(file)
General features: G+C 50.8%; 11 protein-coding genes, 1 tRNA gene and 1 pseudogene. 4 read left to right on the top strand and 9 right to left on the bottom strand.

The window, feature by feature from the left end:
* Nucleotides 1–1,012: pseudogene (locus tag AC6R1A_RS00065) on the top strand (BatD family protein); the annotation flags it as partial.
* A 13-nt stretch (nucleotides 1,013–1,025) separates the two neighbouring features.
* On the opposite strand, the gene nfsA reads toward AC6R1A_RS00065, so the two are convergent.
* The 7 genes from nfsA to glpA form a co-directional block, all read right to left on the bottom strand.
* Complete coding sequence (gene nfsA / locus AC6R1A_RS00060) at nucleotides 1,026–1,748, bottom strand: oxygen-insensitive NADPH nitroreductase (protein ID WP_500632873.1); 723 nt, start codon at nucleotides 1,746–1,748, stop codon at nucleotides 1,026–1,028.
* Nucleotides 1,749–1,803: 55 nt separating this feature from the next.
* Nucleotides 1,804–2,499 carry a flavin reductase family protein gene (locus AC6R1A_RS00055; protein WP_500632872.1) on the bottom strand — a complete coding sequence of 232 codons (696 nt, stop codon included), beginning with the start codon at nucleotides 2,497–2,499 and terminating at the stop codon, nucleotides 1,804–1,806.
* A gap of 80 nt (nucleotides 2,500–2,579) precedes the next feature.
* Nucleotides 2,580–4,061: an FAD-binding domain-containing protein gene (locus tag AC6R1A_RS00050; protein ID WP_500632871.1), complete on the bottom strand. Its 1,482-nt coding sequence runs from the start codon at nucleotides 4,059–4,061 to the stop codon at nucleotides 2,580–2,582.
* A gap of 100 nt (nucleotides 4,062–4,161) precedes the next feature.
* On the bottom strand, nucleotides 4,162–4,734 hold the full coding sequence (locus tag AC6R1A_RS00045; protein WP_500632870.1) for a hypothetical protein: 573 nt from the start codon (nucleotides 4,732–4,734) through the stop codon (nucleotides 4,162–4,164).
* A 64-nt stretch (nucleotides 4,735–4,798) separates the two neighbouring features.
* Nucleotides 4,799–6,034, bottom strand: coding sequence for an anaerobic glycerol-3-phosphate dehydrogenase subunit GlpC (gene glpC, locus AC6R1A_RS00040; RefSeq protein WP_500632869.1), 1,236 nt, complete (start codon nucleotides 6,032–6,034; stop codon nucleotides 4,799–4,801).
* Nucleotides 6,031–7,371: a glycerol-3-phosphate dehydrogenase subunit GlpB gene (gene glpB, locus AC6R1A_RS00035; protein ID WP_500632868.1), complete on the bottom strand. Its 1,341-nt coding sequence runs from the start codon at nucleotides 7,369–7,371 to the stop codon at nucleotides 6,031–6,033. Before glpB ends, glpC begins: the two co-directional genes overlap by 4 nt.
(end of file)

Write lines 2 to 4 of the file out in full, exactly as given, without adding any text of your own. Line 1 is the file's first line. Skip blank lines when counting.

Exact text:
The window, feature by feature from the left end:
* Nucleotides 1–1,012: pseudogene (locus tag AC6R1A_RS00065) on the top strand (BatD family protein); the annotation flags it as partial.
* A 13-nt stretch (nucleotides 1,013–1,025) separates the two neighbouring features.